(Left to right): Nicolas Hoizey/Unsplash; Graeme Churchard/Flickr/CC-BY 2.0; iStock.com/Jevtic

Top stories: Earth’s oldest life, a NASA mission to Titan, and whether growing up poor makes you wiser

The lower your social class, the ‘wiser’ you are, suggests new study

Society as a whole might be getting smarter, but we still don’t get along. Perhaps that’s because wisdom—the ability to take the perspectives of others into account and aim for compromise—reduces conflict, not intelligence. Now, a new study suggests such wisdom comes more naturally to those who grow up poor or working class.

NASA picks missions to Titan and a comet as finalists for billion-dollar mission

NASA selected the final candidates for its next billion-dollar robotic spacecraft Wednesday. The contenders would send a semiautonomous quad-copter to Saturn’s largest moon Titan or a spacecraft to the comet 67P/Churyumov-Gerasimenko on the next New Frontiers mission. The finalists have until January 2019 to refine their pitches to the agency, with a launch planned by 2025.

Bugs may be causing a common mold to produce a deadly toxin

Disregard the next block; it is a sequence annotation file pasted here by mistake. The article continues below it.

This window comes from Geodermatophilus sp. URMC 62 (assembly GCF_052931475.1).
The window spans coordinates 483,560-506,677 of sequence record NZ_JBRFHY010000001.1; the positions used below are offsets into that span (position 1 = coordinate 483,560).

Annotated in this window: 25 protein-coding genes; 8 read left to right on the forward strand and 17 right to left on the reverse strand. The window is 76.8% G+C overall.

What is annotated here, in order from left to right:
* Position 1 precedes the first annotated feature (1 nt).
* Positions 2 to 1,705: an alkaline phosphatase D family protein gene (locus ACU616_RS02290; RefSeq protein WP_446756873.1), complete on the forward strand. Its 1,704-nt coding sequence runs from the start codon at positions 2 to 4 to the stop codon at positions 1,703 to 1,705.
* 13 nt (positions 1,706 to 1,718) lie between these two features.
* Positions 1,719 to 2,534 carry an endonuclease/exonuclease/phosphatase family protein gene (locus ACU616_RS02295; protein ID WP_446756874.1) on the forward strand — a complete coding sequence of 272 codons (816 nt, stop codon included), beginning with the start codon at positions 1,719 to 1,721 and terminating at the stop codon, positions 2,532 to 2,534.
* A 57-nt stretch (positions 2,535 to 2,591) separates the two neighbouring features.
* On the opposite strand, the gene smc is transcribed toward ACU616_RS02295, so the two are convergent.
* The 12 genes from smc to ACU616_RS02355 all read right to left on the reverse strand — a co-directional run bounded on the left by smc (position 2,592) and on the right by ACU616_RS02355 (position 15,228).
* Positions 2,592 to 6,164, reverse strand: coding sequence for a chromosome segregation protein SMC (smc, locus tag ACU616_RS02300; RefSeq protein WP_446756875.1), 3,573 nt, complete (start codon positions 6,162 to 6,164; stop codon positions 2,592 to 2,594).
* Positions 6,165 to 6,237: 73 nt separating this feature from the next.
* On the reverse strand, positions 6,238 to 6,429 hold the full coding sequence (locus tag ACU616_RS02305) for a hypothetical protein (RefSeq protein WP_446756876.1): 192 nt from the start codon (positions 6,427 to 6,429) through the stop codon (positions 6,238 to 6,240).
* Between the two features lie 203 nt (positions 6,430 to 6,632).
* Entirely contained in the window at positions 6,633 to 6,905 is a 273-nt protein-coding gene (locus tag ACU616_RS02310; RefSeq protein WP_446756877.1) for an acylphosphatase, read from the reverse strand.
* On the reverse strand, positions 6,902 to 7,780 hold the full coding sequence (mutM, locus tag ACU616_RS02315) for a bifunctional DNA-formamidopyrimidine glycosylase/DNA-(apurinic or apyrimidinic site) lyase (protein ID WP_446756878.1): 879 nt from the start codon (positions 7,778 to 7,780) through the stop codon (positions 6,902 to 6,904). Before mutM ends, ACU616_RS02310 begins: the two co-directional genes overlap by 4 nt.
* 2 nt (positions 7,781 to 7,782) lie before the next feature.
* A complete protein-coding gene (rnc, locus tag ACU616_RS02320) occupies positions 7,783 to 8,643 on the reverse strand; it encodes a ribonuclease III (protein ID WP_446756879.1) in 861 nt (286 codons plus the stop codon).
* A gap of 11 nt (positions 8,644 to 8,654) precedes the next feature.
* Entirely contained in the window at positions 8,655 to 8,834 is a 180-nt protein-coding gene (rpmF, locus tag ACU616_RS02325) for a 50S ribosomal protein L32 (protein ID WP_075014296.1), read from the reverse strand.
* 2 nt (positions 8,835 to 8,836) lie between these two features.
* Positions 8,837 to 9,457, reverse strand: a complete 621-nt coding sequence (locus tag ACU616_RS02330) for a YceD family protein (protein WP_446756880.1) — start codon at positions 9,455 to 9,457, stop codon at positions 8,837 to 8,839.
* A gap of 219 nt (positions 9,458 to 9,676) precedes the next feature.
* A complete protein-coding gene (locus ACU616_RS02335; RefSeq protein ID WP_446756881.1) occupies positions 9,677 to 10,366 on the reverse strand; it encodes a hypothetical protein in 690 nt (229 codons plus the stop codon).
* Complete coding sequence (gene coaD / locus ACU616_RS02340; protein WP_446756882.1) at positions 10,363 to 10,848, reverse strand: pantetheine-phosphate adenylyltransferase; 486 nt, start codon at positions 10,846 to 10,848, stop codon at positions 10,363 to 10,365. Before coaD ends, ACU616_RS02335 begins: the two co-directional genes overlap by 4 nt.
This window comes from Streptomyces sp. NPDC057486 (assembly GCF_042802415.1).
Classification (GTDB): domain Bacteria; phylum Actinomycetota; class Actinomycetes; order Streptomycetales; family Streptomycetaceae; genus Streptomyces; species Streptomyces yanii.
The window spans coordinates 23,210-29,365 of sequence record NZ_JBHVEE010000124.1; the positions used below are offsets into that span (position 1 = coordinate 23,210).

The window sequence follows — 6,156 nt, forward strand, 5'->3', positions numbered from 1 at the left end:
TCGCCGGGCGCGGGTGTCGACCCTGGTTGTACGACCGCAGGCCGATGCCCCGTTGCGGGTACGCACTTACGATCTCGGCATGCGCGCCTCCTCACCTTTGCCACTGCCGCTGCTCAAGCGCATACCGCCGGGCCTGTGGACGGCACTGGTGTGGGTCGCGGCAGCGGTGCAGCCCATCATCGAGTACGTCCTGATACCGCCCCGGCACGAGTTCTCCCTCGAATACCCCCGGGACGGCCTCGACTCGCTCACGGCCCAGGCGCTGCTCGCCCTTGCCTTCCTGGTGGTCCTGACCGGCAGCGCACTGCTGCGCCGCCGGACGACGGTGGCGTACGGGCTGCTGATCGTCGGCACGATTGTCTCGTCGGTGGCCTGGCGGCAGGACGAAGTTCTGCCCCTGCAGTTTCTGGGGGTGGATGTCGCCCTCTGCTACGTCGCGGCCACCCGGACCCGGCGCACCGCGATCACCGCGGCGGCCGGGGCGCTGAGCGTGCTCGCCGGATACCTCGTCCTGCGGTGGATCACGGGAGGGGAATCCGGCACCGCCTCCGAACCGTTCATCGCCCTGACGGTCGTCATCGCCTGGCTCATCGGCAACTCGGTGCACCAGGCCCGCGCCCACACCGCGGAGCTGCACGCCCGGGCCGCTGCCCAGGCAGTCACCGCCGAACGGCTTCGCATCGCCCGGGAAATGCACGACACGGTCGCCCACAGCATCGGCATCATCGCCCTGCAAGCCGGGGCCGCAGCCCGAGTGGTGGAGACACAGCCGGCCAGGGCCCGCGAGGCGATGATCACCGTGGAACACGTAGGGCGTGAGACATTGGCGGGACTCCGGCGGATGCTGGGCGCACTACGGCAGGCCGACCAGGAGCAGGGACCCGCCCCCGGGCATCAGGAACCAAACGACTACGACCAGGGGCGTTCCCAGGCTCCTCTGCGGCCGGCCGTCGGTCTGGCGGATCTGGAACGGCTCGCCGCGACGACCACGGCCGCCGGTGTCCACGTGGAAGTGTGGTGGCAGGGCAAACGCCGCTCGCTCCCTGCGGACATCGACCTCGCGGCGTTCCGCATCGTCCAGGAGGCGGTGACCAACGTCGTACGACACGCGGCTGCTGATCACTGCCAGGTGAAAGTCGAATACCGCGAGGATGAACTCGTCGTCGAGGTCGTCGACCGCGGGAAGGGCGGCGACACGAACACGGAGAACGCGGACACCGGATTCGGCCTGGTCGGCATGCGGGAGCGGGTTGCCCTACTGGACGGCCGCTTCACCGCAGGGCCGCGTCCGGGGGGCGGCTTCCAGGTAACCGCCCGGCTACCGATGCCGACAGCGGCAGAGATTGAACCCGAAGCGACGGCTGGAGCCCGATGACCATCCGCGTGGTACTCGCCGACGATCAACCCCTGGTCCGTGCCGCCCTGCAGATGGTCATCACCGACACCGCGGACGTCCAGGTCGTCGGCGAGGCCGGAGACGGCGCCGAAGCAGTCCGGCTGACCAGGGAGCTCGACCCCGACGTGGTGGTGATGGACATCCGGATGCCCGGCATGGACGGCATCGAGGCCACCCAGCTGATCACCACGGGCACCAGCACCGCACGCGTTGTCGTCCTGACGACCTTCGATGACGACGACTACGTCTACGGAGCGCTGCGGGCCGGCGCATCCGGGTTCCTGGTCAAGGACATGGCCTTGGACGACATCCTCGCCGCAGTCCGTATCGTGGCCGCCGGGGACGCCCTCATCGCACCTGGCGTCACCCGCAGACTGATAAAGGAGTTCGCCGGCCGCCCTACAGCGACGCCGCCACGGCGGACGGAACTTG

The potentially fatal poison known as aflatoxin can stunt children’s growth and cause liver cancer. The toxin is produced by a common mold, Aspergillus flavus, that grows on crops. But only some of these molds produce the toxin. Now, researchers have shown that insects spur A. flavus to make aflatoxin, suggesting ways to keep it out of the world’s food supply.

Was trading by nomads crucial to the rise of cities?

Pastoralists have long been seen as likely architects of the long-distance trade networks that helped spur the rise of the world’s first civilization. But now, archaeologists are building a different picture, one that means nomads weren’t the natural conduits for trade. Instead, they assert herders mainly stuck close to and served the needs of specific urban areas, rather than migrating between far-flung cities.

Life may have originated on Earth 4 billion years ago, study of controversial fossils suggests

For 25 years, researchers have debated whether 3.5-billion-year-old microscopic squiggles encased in Australian rocks are evidence for the earliest life on Earth. Now, a comprehensive analysis of the microfossils suggests that these formations do indeed represent ancient microbes; ones potentially so complex that life on our planet must have originated some 500 million years earlier.